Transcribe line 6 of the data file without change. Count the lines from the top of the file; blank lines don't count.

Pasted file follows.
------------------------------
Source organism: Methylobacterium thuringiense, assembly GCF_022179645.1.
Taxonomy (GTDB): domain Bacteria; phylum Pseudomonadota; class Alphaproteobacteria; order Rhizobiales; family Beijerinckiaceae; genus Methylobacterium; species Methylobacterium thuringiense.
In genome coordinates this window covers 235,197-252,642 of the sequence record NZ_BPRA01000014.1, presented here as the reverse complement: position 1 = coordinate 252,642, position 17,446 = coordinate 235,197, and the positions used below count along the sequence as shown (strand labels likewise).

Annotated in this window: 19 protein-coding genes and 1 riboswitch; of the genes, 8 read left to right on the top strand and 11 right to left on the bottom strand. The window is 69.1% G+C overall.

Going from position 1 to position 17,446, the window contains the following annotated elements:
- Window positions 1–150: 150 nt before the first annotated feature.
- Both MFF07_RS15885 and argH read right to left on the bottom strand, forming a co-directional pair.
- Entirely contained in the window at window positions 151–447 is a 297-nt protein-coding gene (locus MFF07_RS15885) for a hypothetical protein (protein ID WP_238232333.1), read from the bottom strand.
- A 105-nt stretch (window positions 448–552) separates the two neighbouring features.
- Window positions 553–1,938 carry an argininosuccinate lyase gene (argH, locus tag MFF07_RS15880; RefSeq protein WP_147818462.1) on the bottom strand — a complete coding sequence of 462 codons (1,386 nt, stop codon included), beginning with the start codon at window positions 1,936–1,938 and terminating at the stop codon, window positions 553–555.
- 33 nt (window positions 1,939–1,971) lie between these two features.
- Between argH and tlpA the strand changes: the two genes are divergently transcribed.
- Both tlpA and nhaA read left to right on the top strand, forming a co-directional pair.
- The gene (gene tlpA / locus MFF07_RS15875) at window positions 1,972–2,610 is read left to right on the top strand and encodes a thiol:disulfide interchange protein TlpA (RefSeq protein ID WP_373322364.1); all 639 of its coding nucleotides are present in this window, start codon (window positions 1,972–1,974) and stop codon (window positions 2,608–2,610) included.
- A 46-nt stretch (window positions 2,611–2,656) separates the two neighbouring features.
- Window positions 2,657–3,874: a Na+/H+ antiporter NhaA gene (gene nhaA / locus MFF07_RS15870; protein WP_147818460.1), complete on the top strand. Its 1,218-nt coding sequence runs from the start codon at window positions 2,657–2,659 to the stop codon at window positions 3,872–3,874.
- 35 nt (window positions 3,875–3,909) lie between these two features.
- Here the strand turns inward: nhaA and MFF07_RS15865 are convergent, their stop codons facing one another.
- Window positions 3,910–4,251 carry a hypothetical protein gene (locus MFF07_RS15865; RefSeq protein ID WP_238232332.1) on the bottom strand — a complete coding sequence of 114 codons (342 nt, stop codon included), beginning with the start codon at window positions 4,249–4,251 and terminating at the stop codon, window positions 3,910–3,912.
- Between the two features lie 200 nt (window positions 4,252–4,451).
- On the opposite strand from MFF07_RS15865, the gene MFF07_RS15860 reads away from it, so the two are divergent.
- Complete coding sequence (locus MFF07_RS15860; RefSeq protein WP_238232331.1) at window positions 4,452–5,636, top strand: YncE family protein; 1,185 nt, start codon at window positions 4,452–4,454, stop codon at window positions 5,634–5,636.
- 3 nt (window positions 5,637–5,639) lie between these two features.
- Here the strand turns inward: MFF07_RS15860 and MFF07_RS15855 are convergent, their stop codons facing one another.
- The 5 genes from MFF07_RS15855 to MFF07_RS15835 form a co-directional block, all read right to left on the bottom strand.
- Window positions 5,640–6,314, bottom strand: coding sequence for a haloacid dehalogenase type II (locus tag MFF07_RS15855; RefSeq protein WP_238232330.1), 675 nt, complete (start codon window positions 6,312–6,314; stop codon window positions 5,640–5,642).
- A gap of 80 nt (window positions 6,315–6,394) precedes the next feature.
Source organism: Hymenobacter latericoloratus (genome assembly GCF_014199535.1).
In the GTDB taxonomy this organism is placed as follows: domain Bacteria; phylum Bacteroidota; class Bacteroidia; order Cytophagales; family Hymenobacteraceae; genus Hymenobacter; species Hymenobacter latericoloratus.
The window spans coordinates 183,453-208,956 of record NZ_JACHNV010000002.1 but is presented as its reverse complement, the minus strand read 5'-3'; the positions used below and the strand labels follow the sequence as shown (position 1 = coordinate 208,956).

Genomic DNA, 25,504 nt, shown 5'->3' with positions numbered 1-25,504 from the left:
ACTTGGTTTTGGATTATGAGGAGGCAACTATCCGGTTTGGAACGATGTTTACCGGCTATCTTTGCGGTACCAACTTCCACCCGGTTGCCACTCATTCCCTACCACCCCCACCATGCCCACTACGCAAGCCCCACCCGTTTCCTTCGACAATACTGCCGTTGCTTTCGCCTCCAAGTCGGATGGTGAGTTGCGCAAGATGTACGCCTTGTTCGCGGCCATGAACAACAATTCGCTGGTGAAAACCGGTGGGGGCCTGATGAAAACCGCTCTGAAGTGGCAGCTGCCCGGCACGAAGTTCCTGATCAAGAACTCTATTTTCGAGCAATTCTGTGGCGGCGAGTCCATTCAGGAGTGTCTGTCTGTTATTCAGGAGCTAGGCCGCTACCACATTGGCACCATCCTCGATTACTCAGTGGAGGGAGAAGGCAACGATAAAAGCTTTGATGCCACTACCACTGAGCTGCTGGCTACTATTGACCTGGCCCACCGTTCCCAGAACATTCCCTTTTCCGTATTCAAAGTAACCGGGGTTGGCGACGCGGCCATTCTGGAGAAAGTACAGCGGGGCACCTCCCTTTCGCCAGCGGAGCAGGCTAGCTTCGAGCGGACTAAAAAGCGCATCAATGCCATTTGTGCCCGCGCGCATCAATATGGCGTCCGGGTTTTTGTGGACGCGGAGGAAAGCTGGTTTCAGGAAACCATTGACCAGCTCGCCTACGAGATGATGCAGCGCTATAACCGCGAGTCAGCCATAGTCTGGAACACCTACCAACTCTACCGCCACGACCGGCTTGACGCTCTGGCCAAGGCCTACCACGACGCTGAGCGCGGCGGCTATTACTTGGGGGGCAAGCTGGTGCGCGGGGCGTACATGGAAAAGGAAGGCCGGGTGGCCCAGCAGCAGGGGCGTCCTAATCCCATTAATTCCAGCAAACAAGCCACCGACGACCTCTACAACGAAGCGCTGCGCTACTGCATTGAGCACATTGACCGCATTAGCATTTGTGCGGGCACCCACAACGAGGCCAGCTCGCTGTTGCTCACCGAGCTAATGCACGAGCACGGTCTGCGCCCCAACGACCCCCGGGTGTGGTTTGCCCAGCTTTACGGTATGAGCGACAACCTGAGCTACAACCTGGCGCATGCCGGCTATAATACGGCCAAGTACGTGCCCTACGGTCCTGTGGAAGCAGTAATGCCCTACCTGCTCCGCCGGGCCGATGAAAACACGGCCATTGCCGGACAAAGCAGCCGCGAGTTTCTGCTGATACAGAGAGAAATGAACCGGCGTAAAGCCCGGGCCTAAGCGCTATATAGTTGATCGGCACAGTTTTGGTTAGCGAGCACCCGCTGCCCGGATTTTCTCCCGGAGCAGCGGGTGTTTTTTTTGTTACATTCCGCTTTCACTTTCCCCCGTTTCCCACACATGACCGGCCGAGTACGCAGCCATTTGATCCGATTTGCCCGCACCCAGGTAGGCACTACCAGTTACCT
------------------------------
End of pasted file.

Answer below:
- Window positions 1–150: 150 nt before the first annotated feature.